Get A Happy Gut by Controlling SIgA (SIgA Part 1)

Understanding Secretory Immunoglobulin A

In my past post, we learned about the important link between having a healthy gut and a healthy brain. Many of the ways, I recommended for keeping your gut happy involved maintaining a balance in your gut biota.  I recommended foods like yogurt or kimchi and probiotic supplements like in order to avoid dysbiosis.

This week, we’re going to look at another way of ensuring gastrointestinal health: controlling your Secretory Immunoglobulin A (SIgA).


  1. SIgA Part 1
  2. SIgA Part 2
  3. SIgA Part 3
  4. SIgA Advanced

What is Secretory Immunoglobulin A?

As I’ve mentioned (in PPIs article 2 & in BGA article 3), your digestive system is an important partner to your body’s defense or immune system for a few reasons: your stomach’s digestive acid naturally destroys pathogens and your small intestines filter out the bad from the good.

Another reason is that your stomach walls produce Secretory Immunoglobulin A (abbreviated as SIgA) which is an antibody.  An antibody is a large Y shaped protein that is produced by the cells in your immune system to destroy any germs in your body.  SIgA protects the stomach lining tissue itself and acts as the first line of defense for the rest of your gut against disease.



SIgA is especially prevalent in the mucous membrane.  Many internal organs in the body have mucous membranes (or mucosa).  The stomach mucosa is particularly important because it prevents the stomach’s acids from digesting itself!  It is also important for maintaining the balance of your gut biota and keeping your intestinal pH level (or level of acidity) stable.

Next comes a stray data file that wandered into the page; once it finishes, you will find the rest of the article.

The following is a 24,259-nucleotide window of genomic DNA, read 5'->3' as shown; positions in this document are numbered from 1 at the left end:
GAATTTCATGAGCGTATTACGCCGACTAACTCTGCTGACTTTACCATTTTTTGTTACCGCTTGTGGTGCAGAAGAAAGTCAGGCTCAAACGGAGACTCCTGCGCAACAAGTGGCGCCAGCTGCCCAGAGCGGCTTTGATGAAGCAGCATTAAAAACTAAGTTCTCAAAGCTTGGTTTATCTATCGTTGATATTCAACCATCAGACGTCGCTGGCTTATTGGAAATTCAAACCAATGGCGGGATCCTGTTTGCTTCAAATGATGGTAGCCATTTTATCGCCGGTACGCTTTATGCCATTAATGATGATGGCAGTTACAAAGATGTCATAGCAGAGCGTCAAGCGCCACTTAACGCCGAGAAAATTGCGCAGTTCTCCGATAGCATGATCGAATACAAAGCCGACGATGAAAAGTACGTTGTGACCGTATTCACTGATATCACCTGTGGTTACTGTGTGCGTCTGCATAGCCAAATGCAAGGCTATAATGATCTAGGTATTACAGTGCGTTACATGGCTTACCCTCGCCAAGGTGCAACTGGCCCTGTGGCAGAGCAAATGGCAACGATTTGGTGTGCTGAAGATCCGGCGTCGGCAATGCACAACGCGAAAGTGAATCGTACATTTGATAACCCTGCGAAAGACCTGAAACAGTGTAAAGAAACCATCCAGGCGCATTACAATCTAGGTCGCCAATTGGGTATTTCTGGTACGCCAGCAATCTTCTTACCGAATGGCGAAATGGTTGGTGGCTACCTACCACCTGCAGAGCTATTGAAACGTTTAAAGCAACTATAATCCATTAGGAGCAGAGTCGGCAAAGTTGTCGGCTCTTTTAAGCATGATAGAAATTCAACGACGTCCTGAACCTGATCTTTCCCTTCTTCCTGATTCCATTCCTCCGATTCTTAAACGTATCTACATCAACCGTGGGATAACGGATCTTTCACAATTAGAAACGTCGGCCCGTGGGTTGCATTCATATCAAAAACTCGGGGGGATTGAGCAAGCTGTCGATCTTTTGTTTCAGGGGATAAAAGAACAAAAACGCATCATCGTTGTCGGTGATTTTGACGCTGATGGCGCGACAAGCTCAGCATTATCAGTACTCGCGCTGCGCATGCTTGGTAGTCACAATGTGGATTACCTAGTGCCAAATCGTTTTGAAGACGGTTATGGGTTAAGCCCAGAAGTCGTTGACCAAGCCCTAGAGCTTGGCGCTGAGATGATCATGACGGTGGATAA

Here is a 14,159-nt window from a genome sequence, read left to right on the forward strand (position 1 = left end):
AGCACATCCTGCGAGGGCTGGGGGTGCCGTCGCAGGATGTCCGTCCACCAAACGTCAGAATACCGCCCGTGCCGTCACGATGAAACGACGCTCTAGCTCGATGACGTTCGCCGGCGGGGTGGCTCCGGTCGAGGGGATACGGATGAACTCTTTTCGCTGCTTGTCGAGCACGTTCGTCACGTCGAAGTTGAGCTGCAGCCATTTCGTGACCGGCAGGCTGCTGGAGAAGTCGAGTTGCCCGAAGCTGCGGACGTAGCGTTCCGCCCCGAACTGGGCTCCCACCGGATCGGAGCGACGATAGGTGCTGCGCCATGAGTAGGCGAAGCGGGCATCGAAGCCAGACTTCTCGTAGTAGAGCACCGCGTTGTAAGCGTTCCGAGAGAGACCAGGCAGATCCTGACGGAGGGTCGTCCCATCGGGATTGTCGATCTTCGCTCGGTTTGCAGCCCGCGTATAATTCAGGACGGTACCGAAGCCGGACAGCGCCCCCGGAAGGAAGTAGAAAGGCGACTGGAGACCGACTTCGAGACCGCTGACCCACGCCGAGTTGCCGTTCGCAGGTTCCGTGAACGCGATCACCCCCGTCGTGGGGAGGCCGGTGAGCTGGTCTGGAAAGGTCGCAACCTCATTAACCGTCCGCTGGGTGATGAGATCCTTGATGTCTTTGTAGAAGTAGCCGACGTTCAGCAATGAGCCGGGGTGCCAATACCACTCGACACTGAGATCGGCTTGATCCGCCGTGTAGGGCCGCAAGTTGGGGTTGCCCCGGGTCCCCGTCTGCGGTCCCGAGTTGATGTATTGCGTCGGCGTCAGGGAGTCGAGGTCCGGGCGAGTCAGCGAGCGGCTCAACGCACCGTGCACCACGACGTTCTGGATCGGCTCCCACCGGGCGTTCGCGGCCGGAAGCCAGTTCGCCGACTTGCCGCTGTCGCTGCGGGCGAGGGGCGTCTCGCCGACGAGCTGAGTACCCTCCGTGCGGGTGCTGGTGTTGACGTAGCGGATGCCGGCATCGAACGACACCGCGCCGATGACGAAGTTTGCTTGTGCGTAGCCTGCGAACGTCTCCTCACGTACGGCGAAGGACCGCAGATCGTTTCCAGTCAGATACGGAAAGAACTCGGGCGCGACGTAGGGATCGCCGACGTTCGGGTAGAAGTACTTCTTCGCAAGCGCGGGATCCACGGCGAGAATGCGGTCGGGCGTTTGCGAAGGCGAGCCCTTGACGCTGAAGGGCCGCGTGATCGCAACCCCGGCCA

What should my SIgA level be?

I first began researching the importance of SIgA because I noticed that my level was low.  A healthy range for SIgA levels is between 75 μg/ml – 145 μg/ml.  

You can test your levels here.

If your levels are high, that most likely means that you’re currently fighting an infection and your immune system is hard at work.  But, it can also indicate acute kidney failure or chronic pancreatitis.

Low levels can be much more problematic.  Although people with low levels can often be asymptomatic, they are actually more likely to develop gastrointestinal disorders like Celiac Disease, allergies/food intolerances, autism spectrum disorders, cancer, depression, and liver scarring.

So, you can see why SIgA is very important for your body.  

TLDR: SIgA is important for gut health because it protects your stomach lining from digesting itself and it eliminates pathogens.

In My Next Post

In my next post, I’ll discuss the five benefits of maintaining SIgA.  

In my last post, I’ll give my best recommendations for how to keep your SIgA levels in that healthy range.

For now, you can try these recipes:

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